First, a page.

Thursday, June 22, 2017

Embracing the hard T

Yes, you counted correctly -- this is my fourth post about Wonder Woman in the month of June.

But at least this one is about Wonder Woman and not Wonder Woman.

Gal Gadot's name throws smart people for a loop. For the purposes of this argument, I credit myself as being one of those people.

We have a default way we imagine saying the name, which owes much to our understanding of French and the work of Samuel Beckett. But Gal Gadot is not French and she may never have read Waiting for Godot.

The first time I heard the correct pronunciation of her name, it was by my editor and co-podcaster, when he mentioned her in passing on our Alien: Covenant podcast. I just thought he was simple, poor guy.

The second time I heard the correct pronunciation of her name, it was by another podcaster, this one a bit more famous: Stephen Metcalf, one of three hosts of The Slate Culture Gabfest, whose podcast I saw recorded live here in Melbourne. I thought "Oh, what a shame, Stephen Metcalf has embarrassed himself in front of the world by saying her name wrong."

The third time I heard the correct pronunciation of her name, it was the same speaker as the first time, this time during our Wonder Woman podcast. This time, I called him on it. "Are you sure you're saying that right?" I said, a smart allecky condescension dripping from my voice.

"Yes, I am. I googled it," he responded. "It was a YouTube video which just had her name spoken over and over again for about 50 seconds, by different reporters and herself."

Pretty definitive proof.

Yes indeed, you say the T. It rhymes with "vote," though how much it rhymes depends on exactly how much you are trying to approximate an Israeli accent.

Part of the reason we gravitated toward "Gadot," rhymes with "snow," was because the only other alternative our dumb American (or possibly dumb Australian) brains could imagine was to say it as "Gadot," rhymes with "hot." But because our dumb American brains are trying as hard as possible not to sound like dumb American brains, we recoil at anything that makes us sound uncouth, and "Guh-DOTT" definitely would do that. "Guh-DOH" saved us from that problem.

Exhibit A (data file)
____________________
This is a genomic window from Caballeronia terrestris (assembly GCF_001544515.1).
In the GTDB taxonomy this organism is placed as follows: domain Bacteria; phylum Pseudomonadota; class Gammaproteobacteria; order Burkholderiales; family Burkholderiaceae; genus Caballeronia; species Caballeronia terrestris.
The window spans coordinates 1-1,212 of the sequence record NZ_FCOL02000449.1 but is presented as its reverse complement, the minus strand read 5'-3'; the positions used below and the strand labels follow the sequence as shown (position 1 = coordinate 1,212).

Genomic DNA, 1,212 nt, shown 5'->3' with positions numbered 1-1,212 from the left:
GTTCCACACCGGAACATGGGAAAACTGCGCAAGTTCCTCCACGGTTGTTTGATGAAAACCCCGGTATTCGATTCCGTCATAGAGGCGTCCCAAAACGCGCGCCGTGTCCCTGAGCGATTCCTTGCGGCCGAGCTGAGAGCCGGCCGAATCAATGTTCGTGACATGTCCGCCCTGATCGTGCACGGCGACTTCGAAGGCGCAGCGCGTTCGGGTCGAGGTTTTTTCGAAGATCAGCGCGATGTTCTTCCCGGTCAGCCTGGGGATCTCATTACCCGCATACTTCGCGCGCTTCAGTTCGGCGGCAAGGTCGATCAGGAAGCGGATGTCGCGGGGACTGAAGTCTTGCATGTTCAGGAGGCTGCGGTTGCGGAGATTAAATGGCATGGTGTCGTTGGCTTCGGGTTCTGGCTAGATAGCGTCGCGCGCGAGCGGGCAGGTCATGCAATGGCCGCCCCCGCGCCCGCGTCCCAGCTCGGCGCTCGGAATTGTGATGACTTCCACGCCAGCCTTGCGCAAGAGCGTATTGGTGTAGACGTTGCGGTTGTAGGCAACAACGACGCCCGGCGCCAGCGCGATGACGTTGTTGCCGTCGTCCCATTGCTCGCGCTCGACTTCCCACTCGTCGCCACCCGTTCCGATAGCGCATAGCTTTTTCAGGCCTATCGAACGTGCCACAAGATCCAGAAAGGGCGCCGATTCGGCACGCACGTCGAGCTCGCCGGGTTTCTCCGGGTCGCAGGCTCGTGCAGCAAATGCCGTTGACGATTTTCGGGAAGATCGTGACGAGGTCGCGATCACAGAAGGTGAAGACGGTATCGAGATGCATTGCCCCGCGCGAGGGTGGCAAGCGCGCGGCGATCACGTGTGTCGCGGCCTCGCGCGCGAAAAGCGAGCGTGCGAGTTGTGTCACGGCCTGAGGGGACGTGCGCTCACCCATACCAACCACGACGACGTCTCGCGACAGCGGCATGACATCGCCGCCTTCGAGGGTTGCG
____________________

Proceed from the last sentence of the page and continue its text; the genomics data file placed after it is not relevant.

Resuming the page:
But, it's wrong.

The thing is, Gal Gadot is going to have to become a lot more of a household name before anyone will really believe it's wrong, in any widespread way. Our ingrained European snobbery will still make us want to say it with the French silent T, if only because it sounds right, and we want to avoid having to explain ourselves in sophisticated company, who won't yet have been confronted with its correct pronunciation and will assume we're saying it wrong. Either that or we will need to double down on the kind of wanky over-pronunciation of the Israeli accent, like people who try too hard to correctly say Spanish names and geographical locations, which, while wanky, will also make it clear we're not just saying it wrong because we're yokels.

At least puckering up your lips and saying it in the Israeli way, which sounds a bit like the sound a drop of water makes when it drips from the tap, will sound fancy.

Maybe we can just call her Gal, like Cher.

1 comment:

Wendell Ottley said...

Thanks for writing this. I was definitely, and firmly, on the Guh-Doh bandwagon.